Azerbaijan, Baku, April 17 /Trend E.Mekhtiyev/
A child dies every couple of hours in Azerbaijan, representative of the World Health Organisation (WHO), Sevil Asadova said at the presentation of 'Facts for Life', organised by the UNICEF office in Azerbaijan.
Asadova expressed concern about these indicators and said that the prevention of infant mortality depends not only on doctors.
It is necessary to inform the whole population, especially the parents in this regard. Unfortunately, there are no books in the Azerbaijani language on this subject.
Asadova noted that as a result of Armenian aggression, about 10 per cent of three million children have been disenfranchised from their land. As a result of a change of diet every three women of reproductive age out of four and every two out of five children suffer from anaemia. Every fourth child suffers from stunting. Only one child out of eight receives breast milk in the first six months.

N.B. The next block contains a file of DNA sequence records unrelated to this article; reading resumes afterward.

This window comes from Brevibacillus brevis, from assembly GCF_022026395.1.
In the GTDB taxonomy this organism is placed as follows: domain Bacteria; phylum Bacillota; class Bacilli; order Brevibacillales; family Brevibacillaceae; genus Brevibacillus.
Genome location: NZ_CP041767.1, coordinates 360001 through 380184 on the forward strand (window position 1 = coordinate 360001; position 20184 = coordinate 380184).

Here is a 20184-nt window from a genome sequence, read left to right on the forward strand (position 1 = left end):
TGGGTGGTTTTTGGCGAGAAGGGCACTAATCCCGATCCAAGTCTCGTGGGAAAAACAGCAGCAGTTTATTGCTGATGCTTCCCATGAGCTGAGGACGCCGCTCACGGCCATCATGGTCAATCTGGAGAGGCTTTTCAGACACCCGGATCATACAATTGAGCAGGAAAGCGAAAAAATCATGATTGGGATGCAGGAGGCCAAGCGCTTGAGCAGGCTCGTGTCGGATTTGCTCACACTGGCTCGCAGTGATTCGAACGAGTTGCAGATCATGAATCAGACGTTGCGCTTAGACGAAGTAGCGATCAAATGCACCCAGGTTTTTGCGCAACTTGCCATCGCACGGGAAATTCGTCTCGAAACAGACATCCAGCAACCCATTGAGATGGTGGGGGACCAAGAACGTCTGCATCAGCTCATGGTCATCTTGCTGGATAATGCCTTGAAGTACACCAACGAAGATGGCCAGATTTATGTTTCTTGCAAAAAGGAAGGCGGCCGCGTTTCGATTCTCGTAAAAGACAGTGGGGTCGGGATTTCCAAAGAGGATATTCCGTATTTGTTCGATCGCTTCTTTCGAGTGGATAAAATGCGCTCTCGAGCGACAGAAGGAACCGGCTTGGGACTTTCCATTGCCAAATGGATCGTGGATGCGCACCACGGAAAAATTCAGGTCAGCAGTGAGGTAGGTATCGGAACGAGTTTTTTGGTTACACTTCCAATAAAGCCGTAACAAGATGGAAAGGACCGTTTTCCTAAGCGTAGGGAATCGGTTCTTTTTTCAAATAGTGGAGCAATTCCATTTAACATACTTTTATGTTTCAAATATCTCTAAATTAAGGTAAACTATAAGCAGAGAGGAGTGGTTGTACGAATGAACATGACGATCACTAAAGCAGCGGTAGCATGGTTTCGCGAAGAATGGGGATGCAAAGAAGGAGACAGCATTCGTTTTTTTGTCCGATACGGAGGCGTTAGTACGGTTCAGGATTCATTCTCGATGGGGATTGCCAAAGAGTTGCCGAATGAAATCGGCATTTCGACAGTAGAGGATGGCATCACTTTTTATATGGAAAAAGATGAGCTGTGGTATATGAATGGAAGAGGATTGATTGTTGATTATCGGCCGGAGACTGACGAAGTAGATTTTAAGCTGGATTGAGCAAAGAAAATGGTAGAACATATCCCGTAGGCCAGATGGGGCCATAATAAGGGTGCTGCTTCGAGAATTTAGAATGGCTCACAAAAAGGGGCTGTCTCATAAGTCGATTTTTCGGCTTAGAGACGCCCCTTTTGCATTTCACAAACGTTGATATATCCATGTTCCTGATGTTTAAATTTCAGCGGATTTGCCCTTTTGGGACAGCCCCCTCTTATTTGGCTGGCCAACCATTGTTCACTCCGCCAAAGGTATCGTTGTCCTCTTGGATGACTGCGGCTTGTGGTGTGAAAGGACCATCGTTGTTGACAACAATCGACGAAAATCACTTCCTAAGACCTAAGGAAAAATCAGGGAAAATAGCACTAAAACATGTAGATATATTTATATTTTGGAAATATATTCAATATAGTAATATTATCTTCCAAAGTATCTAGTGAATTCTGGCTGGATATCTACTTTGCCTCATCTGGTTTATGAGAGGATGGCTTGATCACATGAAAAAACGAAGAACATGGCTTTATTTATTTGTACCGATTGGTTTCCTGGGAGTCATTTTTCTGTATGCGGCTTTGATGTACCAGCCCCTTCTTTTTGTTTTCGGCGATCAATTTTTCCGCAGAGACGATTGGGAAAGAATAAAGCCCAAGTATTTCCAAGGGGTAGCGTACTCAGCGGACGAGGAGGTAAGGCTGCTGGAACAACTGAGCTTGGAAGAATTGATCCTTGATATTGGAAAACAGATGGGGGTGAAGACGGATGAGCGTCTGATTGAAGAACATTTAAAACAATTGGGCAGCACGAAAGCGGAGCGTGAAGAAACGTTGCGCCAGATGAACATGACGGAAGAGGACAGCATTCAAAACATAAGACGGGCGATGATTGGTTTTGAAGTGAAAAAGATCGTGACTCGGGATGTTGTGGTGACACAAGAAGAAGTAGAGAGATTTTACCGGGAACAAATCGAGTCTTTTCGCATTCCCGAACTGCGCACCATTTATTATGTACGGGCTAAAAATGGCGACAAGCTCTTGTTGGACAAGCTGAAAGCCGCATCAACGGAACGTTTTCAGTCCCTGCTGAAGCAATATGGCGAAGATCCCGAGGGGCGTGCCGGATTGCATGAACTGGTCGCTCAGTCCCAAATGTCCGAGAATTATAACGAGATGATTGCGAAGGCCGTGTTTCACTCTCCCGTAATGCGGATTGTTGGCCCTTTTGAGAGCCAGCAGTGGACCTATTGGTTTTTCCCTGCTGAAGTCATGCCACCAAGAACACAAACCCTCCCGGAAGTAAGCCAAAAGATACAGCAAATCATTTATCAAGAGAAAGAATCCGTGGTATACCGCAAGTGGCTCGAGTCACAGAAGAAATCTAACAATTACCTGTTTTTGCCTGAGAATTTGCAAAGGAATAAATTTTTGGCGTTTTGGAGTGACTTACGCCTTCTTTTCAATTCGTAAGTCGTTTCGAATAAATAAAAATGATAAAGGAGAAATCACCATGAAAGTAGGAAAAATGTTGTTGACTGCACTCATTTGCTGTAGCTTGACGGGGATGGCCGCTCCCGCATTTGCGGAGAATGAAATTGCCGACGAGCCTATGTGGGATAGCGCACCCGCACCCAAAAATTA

Today UNICEF in Azerbaijan launches Facts for Life, a publication which delivers lifesaving information to families and communities on how to prevent child and maternal deaths, diseases, injuries and violence.
Now in its fourth edition, Facts for Life has benefitted millions of individuals and communities since its first publication in 1989. Some 15 million copies of previous editions have been circulated worldwide in 215 languages.
It is a co-publication by UNICEF, WHO, UNESCO, UNFPA, UNDP, UNAIDS and the World Bank and provides practical advice on pregnancy, childbirth, major childhood illnesses, child development, early learning, parenting, protection, care and support for children.
'Facts for Life' is also available electronically in Azerbaijani and Russian at the UNICEF Azerbaijan website (www.unicef.az). This new edition contains a new chapter on child protection which provides information on keeping children safe from violent and harmful behaviours and practices.
UNICEF Representative in Azerbaijan Mark Hereward noted that an important message to users of FFL is that knowledge alone is not enough to change behaviour.
"We can know that something is good, or bad, for us or for our children, but not feel ready, or empowered, to actually adopt a new behaviour. This publication explains how and why you need to change," Hereward says.
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